1
vote
5answers
266 views

“Government by [two/three/many persons]” is to “[diarchy/triarchy/polyarchy]” as “government by simple majority” is to what?

The government by ... ... two persons is called "diarchy," ... three persons is called "triarchy," ... many persons is called "polyarchy." So, my question is, is there a word to define the ...
1
vote
3answers
1k views

Using an adjective to describe something that is already intended

Is there a word that describes the case of using an adjective to describe a noun that already suggests as much? Examples the pretty model won all of the awards the smart genius answered ...
2
votes
3answers
676 views

Alternative expression for saying “piece of someone's mind”

Sentence example: I am really upset and frustrated with one of my friends. So when I meet him next time around I will definitely not hold myself back and give him a piece of my mind. What ...
6
votes
2answers
478 views

What does “pay you out” mean?

I came across the following passage of text in one of the original Thomas the Tank Engine stories, and realised there was a phrase in there that I didn't understand. "Be careful with the coaches, ...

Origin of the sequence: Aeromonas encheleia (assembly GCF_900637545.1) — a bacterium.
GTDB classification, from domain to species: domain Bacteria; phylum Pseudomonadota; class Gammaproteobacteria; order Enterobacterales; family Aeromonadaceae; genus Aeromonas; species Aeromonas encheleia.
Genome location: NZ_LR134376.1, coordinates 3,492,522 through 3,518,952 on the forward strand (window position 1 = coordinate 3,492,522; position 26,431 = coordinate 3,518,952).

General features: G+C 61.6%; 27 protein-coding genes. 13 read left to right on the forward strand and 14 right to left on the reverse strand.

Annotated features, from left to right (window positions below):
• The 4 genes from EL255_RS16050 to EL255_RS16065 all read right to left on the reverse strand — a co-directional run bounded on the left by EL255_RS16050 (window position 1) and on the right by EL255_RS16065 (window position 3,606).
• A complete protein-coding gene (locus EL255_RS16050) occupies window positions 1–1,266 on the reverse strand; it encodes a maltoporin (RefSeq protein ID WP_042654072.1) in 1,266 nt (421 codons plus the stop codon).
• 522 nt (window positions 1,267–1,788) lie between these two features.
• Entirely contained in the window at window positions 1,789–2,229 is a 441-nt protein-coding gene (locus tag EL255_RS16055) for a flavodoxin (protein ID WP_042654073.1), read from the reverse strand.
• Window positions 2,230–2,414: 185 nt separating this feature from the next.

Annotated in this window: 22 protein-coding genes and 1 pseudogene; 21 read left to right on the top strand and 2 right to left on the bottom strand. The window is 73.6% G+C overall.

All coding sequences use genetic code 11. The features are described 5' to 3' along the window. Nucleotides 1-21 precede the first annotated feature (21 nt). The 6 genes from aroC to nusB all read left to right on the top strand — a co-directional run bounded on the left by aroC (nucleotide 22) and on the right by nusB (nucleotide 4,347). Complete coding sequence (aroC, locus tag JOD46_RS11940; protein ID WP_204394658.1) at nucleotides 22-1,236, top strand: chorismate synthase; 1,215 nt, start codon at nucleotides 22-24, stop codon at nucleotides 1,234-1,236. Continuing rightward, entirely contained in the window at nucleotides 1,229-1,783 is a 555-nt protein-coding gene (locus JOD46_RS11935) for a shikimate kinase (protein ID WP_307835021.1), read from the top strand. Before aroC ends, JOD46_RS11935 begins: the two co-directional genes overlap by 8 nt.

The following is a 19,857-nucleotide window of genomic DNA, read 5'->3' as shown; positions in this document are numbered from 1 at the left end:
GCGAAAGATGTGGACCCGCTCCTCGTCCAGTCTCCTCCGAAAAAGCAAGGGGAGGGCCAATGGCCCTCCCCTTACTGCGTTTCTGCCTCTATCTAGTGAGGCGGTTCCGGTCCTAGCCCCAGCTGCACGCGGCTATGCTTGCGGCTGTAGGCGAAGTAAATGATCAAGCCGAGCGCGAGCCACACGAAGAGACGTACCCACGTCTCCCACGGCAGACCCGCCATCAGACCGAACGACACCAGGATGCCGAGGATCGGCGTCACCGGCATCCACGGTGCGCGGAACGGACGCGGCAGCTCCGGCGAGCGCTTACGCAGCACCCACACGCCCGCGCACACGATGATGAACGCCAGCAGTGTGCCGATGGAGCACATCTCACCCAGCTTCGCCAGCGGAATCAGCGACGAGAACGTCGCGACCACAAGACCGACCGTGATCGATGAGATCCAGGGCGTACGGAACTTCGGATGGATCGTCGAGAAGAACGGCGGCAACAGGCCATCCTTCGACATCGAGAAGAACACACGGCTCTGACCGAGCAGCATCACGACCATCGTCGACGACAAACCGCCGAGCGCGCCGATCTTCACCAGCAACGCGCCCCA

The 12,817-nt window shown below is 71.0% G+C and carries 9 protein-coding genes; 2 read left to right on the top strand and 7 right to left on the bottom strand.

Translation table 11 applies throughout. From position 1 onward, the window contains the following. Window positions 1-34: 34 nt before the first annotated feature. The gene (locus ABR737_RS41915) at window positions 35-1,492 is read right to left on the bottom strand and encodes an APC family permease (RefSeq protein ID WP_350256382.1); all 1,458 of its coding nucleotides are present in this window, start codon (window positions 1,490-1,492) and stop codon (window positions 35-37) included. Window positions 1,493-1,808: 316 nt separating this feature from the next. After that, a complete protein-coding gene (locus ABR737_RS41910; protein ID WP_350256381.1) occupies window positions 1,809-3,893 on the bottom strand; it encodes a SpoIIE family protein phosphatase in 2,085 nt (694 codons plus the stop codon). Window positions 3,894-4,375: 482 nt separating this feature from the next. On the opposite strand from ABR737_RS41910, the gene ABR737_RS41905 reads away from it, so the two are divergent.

3
votes
5answers
836 views

Struggling to understand headlines that use ellipsis

I have trouble understanding headlines because they abuse ellipsis. Two examples: "Mitt Romney, Paul Ryan To Awkwardly Hug, High Five For Next Three Months" "Scores Dead as Fire Sweeps Through ...
52
votes
11answers
3k views

Phrase for overusing just-learned skills?

Is there a saying or word for indicating the overuse of something you just newly learned? Say you were happy with a hammer and a nail and then somebody taught you the virtues of a screw and ...
2
votes
2answers
334 views

Is there a special word for amounts between 11 and 20?

Translation is often tricky. I'm stuck with the Polish word kilkanaście, which literally means few-teen. It is used to describe an amount more than ten, but less than 20 (or including 20, it's hard to ...
0
votes
2answers
127 views

Single word for denoting “various divisions of the day” [duplicate]

Possible Duplicate: What is the category name to describe “day”, “night”, or “dusk”? What would be the hypernym for the various divisions of the day such as morning, noon, evening or night? ...
2
votes
2answers
186 views

Commision on stock market

Is it correct to use word commision as a synonym to order on stock market? In meaning: an instruction from customers to brokers to buy or sell on the exchange. I know that commision is a fee or ...
2
votes
2answers
609 views

What's the difference between “sea port” and “maritime port”?